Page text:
From poached to replanted with volunteer help
Ginseng roots need the right conditions to make it through their poaching and replanting. Not all seized roots will survive: they have to be kept cool and be returned to the soil as soon as possible. Otherwise, they will dry out or rot.
NPS staff brief volunteers on ginseng root weighing and aging procedures.
Teams of volunteers worked for three days weighing and aging ginseng roots, then entered this data into the park's database.
Volunteers helped NPS staff scout good ginseng replanting locations prior to the large volunteer planting event.
A team of volunteers, including Student Conservation Association interns, were trained to replant the dyed ginseng roots so the plants have the best chance of survival.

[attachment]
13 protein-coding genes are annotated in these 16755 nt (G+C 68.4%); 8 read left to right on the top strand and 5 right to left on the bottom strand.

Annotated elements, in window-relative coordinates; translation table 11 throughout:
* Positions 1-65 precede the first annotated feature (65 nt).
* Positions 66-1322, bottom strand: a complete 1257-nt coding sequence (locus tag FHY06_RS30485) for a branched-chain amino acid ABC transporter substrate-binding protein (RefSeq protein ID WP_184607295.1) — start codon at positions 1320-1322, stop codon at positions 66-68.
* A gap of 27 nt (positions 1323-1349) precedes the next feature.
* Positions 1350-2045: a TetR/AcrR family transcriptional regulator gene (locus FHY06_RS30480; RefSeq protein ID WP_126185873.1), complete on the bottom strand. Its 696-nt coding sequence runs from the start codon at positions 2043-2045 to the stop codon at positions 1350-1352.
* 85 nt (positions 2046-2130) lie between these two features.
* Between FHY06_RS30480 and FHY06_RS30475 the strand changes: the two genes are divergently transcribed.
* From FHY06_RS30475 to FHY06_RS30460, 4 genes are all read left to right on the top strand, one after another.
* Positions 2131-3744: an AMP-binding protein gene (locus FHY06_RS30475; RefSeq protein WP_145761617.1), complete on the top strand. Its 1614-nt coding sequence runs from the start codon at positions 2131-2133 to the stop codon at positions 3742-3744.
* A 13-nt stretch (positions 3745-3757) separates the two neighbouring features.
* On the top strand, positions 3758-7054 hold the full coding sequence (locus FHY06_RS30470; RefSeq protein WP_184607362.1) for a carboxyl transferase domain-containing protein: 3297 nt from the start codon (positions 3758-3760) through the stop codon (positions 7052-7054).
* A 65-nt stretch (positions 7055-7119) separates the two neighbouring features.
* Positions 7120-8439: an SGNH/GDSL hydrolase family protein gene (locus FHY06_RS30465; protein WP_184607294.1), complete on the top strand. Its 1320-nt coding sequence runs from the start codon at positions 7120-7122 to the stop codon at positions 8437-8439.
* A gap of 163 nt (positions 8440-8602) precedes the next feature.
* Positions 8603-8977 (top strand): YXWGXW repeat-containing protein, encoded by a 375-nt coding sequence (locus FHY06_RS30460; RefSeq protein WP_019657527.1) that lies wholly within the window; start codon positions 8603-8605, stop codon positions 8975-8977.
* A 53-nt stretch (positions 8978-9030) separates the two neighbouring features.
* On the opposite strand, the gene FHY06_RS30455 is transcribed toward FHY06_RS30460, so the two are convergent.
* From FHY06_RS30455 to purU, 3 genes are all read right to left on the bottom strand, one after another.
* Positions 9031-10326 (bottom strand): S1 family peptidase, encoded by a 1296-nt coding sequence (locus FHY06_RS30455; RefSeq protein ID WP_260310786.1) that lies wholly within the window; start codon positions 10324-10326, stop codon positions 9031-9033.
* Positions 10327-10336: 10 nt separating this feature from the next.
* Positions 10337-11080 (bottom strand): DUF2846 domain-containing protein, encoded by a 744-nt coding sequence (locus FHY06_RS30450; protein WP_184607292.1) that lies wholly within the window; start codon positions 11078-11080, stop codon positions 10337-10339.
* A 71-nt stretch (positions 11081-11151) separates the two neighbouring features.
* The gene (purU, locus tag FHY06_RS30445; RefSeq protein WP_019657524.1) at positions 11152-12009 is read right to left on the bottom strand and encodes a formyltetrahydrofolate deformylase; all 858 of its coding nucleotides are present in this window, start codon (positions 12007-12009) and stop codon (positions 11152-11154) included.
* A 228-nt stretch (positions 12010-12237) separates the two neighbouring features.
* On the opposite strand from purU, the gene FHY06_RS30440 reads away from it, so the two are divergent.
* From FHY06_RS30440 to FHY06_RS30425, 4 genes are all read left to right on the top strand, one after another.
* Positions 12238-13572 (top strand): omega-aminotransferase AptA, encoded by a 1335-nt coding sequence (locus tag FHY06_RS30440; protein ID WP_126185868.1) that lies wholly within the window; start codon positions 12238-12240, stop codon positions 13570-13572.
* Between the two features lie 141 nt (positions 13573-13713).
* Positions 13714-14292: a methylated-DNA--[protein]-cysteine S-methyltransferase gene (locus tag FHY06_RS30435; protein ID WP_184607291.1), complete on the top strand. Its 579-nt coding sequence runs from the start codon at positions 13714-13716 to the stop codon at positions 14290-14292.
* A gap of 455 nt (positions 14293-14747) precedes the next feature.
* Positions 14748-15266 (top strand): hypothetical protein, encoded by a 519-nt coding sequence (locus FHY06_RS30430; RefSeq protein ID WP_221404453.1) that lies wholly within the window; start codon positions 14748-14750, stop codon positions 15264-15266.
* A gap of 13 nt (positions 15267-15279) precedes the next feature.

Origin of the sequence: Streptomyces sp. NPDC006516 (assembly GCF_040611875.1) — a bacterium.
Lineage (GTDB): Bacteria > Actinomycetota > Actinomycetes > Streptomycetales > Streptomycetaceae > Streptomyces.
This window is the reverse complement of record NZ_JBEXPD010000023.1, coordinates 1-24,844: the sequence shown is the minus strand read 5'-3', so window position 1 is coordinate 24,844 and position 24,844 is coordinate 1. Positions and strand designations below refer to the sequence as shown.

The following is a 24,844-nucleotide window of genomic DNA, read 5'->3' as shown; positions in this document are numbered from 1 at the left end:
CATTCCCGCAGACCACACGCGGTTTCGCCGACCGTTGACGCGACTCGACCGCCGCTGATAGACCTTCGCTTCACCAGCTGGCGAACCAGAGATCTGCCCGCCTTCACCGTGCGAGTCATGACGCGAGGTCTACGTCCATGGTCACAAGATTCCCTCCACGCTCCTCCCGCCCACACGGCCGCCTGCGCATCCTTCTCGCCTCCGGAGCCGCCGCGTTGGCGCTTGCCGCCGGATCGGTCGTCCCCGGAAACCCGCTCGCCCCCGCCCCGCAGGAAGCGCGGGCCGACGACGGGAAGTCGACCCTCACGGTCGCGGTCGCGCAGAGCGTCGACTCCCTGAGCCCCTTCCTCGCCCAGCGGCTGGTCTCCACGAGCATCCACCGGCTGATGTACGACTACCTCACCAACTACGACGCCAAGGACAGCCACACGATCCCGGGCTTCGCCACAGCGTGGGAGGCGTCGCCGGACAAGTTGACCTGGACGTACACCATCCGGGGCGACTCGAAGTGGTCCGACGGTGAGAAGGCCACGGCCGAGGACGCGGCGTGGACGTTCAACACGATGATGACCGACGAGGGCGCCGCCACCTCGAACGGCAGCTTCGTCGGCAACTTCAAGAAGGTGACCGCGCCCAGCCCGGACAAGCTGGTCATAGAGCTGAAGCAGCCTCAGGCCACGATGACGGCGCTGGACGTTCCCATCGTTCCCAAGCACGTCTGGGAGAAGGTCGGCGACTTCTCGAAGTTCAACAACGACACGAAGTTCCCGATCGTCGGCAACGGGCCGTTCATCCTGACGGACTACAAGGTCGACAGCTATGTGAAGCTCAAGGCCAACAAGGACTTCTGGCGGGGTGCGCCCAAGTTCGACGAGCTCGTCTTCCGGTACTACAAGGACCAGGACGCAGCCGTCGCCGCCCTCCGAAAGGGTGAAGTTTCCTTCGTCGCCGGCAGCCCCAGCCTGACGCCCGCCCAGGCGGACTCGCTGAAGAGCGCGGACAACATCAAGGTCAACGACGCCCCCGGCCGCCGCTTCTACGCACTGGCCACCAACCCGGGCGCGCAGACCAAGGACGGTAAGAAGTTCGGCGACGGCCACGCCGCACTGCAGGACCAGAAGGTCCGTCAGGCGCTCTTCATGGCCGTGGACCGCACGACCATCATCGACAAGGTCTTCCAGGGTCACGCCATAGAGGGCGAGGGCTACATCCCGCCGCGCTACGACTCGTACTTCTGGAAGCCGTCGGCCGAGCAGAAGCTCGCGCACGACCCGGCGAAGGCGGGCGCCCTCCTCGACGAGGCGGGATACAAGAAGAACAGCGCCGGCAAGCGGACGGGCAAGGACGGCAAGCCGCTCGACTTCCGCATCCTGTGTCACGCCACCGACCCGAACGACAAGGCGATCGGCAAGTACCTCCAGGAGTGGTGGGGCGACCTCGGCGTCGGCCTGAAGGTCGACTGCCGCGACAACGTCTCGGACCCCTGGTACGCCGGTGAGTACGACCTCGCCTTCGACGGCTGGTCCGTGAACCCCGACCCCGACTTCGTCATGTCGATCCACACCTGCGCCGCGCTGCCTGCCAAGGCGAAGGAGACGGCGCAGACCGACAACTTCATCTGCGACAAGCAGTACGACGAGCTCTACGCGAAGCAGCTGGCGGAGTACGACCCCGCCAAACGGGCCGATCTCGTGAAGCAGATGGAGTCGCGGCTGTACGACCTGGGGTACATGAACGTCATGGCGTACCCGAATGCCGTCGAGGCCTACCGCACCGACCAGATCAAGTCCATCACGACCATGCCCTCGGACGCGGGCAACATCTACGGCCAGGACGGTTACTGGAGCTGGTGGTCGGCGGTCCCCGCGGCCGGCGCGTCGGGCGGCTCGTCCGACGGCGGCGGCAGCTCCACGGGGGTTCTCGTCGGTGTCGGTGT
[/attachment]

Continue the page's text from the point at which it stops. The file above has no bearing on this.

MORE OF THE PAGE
Each volunteer carefully planted 50-100 ginseng roots at selected sites in a large watershed.
Successfully replanted ginseng have new green leaves peaking out from the soil, and by year two may be healthy enough to have a couple of prongs, as the clusters of leaflets are called, and even a sprig of fertile flowers waving overhead.
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Last updated: April 14, 2015